Question: There are rumours that the law in Greece is going to change regarding the minimum area of land required to build a house. At present in Pelion you need a minimum of 4000 m2.to build a house outside the village
boundary. We now hear that this minimum is to be increased, but we cannot find out when or by how much. Is the Greek planning law national, or does it vary locally? Will the relevant authorities have to give notice of any impending change? We are concerned that the land we have just bought (4800 m2) may be deemed too small to build on before we have had time to get planning permission. We have found it almost impossible to get any firm information about this.
Answer: Laws regarding building outside village/town limits change all the time and what is the law in one area of Greece may not be applicable in another part. Some areas in Greece already have a law stipulating that the plot size must be over 4000 m2.
So, when anyone is buying a plot, it is necessary to know:
a) Where the plot is located
b) How big it is and for this, ensure you have a signed topographic survey and are not relying on rumours or verbal information.
c) The date of the creation of the specific plot, i.e. the date that the plot legally started to exist as an independent property.
If you are buying through a reliable local estate agent, they should be able to give all this information, in writing. If you are buying privately, then ensure you have a topographic survey, prepared and signed by a reliable architect. This topographic survey will be attached to your contract of purchase and is a legal document.
Question: I have heard from a local hotelier that it is illegal
to rent our villa in Agistri (near Aegina) without approval from the Greek Tourist Authority. Is he right or just trying to keep our villa from being competition to his hotel?
Answer: Throughout Greece, the law stands that if you are renting out a property, you need to:
a) Declare it at the tax office, because of the income from the rental. A local accountant can assist you with this.
b) If you are renting it out officially as a holiday business and are not just having family and friends staying there at your own hospitality, you will not only have to declare it at the tax office, as above, but also apply for approval from the E.O.T, which is the Greek Tourist Authority.
Question: We are currently in the process of completing the purchase of some land in Zykynthos on which we intend to build a traditional stone house. I am aware that under UK regulations if you register for VAT on a self build project you can reclaim the VAT on completion. Given that Greece is part of the EEC would this still apply to us?
Answer: The system is very different here in Greece. At the end of the project, you will need to apply to the local Tax Office and prove that you have paid the 18% VAT. Only registered companies can reclaim the VAT, not private individuals.
Question: My wife and I are planning to relocate to the beautiful Greek island of Siphnos in the Cyclades. While our property is being built we are considering whether to ship most of our belongings to Siphnos or to drive them there ourselves. We have about the size of a Transit Van of stuff and having the flexibility of stopping when we want and delivering the stuff to our door inclines us towards driving. Cost is obviously a factor and having to return all across the Aegean, the Adriatic and most of Europe with an empty van might work it out too expensive. Have any of your readers faced this dilemma before? Can you advise please?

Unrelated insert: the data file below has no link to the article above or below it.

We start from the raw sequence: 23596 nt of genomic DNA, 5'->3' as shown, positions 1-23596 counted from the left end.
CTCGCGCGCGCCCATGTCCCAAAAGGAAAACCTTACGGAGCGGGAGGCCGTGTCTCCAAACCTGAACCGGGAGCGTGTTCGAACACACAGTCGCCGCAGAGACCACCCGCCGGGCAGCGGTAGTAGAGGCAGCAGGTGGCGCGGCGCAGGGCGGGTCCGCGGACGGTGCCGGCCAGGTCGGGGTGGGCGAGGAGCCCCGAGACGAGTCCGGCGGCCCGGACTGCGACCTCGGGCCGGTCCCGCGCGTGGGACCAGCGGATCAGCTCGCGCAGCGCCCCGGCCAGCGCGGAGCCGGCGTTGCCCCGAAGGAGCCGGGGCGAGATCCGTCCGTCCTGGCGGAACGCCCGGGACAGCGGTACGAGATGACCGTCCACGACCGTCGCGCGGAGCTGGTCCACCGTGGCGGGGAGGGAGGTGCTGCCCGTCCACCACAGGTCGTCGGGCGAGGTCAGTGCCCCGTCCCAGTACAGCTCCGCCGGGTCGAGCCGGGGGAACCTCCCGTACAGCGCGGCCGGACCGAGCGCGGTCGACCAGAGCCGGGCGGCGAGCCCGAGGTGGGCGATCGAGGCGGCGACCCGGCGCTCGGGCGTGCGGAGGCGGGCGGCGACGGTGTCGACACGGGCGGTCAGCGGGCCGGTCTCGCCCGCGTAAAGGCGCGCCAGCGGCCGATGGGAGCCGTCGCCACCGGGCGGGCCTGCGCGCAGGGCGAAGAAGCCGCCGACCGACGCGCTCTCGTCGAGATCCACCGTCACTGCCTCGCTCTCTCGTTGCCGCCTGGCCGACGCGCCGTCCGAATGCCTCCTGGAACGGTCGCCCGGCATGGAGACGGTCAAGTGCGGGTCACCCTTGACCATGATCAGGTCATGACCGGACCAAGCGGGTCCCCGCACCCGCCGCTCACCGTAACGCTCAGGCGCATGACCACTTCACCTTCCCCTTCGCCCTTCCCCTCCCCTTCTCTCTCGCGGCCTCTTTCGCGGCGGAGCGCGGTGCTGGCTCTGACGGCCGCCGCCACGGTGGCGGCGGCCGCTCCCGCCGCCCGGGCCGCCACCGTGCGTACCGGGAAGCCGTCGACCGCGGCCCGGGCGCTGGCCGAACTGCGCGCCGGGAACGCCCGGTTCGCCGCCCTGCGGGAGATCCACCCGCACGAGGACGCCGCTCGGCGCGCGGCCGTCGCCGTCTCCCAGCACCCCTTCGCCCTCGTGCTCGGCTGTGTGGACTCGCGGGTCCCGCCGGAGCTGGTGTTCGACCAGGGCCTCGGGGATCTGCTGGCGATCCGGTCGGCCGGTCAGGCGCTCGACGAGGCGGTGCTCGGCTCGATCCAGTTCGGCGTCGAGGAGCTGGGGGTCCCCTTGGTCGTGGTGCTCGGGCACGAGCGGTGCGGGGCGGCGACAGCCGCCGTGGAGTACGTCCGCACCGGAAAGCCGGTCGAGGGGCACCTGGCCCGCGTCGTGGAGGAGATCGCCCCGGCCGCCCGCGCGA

Answer: This might be a rather extravagant way of taking your belongings over when you consider the cost of petrol for a three to four day drive plus ferry tickets and places to stay overnight en-route with meals and so on – and then to repeat the exercise taking your van back again. It would be much cheaper to ship your belongings. As you do not have enough to fill a whole container, you can inform the shipping company that you want to share a container and they will match you with like minded people. This way you only pay part of the shipping costs. It’s is a good option if you are not constrained by time as you can wait until a space is available. However, if you are considering it as a pleasure trip and holiday combined with a way of taking your things to Siphnos it would be a lovely trip to make.
Question: I am purchasing a piece of land on the Greek island of Zakynthos. I have opened a Greek bank account, but the authorities have said that it I a requirement to prove that the money I am using to pay for the land has been legally taxed. I have been on the telephone with the Inland Revenue, who have only advised me to take some previous years’ P60’s with me. What documents do I need and will the P60’s in question be sufficient? I can’t be the only one asked to provide this kind of proof?
Answer: You are required to prove that the money with which you are buying a property in Greece is legally taxed, only if you are a resident in Greece and are registered for tax in Greece. If you are still a resident in your own country and pay tax there and your home in Greece is a holiday home only, you just need to show the receipts issued by the Greek bank that the money was sent to Greece from outside the country.